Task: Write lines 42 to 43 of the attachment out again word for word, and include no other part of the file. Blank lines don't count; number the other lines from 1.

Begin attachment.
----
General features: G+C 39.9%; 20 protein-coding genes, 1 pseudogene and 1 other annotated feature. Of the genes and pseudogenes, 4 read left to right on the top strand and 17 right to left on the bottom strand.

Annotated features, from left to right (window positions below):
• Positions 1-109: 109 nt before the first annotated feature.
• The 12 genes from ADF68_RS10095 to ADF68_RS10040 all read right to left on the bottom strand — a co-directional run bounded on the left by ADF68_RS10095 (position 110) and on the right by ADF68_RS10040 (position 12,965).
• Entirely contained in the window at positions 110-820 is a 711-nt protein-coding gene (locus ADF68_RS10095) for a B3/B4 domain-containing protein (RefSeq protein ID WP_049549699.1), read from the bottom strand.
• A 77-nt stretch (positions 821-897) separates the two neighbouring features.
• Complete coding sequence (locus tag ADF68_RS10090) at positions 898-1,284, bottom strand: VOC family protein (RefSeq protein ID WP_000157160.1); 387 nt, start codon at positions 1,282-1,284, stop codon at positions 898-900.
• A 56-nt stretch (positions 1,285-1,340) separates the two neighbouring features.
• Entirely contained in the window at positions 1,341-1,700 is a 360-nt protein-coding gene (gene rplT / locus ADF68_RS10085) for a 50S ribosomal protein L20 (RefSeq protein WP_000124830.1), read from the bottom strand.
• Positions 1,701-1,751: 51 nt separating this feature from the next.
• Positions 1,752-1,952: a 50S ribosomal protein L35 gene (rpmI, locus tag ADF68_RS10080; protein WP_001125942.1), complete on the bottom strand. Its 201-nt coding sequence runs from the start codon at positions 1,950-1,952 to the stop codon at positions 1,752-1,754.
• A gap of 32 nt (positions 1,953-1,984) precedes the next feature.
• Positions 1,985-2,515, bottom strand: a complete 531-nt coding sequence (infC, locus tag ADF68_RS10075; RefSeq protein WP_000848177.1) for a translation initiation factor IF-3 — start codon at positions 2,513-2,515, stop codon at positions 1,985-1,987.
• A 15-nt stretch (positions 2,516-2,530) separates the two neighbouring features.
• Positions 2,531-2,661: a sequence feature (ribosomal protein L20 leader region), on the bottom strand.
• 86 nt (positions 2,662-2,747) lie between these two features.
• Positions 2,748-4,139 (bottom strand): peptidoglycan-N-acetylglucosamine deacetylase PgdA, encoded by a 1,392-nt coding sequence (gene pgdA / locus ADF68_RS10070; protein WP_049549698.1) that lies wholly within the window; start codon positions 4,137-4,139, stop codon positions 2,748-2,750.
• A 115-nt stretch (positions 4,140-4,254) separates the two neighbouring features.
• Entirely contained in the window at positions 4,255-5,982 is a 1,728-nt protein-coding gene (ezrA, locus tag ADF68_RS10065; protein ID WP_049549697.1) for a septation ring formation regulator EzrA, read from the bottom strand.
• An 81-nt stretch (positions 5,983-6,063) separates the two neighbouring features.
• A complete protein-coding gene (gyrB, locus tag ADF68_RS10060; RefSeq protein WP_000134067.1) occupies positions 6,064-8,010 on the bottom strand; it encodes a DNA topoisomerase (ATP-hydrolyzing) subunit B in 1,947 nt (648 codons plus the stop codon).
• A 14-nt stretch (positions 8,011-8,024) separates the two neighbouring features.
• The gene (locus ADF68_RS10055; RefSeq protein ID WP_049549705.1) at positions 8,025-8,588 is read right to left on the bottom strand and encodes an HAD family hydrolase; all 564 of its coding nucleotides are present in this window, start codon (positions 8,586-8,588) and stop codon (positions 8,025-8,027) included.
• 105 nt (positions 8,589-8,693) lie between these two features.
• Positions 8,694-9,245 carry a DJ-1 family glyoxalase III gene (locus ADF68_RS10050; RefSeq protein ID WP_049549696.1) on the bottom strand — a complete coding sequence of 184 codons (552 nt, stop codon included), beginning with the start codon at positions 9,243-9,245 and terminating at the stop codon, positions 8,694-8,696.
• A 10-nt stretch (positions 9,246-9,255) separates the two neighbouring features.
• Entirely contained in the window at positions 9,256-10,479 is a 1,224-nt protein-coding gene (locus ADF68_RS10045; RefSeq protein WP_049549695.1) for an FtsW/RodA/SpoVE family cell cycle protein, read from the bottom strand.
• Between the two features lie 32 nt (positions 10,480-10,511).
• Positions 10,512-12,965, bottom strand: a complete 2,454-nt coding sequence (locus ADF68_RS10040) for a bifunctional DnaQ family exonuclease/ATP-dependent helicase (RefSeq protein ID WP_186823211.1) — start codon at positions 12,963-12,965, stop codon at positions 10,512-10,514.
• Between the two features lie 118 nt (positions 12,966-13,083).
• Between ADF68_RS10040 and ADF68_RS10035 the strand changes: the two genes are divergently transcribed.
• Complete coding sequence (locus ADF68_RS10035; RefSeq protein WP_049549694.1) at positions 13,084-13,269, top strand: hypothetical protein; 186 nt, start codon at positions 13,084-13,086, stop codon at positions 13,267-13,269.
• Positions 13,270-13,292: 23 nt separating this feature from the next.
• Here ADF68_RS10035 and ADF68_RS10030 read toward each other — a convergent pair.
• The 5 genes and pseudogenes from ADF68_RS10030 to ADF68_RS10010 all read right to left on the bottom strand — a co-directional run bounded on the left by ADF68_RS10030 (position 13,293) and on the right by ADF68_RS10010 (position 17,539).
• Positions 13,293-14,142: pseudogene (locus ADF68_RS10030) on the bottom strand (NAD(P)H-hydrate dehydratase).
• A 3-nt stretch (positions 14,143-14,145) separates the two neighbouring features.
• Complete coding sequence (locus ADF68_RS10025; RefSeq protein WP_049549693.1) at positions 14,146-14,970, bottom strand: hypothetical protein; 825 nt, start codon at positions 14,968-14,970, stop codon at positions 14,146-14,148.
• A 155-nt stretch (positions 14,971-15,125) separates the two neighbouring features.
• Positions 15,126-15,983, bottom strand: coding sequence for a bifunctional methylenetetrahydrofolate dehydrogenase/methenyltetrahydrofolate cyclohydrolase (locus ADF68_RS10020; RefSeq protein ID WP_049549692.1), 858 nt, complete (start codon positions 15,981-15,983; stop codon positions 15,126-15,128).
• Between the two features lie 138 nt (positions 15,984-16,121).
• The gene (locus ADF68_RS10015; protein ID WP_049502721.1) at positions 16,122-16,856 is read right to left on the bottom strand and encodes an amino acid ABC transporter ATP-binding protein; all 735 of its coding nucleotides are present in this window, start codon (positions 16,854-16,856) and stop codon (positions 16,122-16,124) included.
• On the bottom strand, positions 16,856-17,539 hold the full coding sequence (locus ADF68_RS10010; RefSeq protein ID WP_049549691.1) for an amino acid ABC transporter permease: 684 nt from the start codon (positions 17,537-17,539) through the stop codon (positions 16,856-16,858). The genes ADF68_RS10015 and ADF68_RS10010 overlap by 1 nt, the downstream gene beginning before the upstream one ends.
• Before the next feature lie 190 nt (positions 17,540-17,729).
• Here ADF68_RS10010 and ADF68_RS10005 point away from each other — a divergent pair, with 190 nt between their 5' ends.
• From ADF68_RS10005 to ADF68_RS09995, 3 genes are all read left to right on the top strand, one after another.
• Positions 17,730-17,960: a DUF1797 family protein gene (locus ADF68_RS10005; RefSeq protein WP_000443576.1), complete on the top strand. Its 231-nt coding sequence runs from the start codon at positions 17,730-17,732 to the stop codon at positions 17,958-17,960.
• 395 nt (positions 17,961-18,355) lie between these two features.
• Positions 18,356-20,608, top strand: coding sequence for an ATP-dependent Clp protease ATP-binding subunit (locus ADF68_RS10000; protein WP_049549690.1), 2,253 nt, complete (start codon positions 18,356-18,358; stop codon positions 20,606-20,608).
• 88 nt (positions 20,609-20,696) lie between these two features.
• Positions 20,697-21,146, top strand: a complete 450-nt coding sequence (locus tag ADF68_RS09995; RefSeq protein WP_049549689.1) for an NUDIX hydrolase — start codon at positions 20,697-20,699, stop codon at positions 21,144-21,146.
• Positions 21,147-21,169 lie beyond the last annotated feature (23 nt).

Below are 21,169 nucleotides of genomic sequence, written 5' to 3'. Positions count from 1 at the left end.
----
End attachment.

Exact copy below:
• The gene (locus ADF68_RS10015; protein ID WP_049502721.1) at positions 16,122-16,856 is read right to left on the bottom strand and encodes an amino acid ABC transporter ATP-binding protein; all 735 of its coding nucleotides are present in this window, start codon (positions 16,854-16,856) and stop codon (positions 16,122-16,124) included.
• On the bottom strand, positions 16,856-17,539 hold the full coding sequence (locus ADF68_RS10010; RefSeq protein ID WP_049549691.1) for an amino acid ABC transporter permease: 684 nt from the start codon (positions 17,537-17,539) through the stop codon (positions 16,856-16,858). The genes ADF68_RS10015 and ADF68_RS10010 overlap by 1 nt, the downstream gene beginning before the upstream one ends.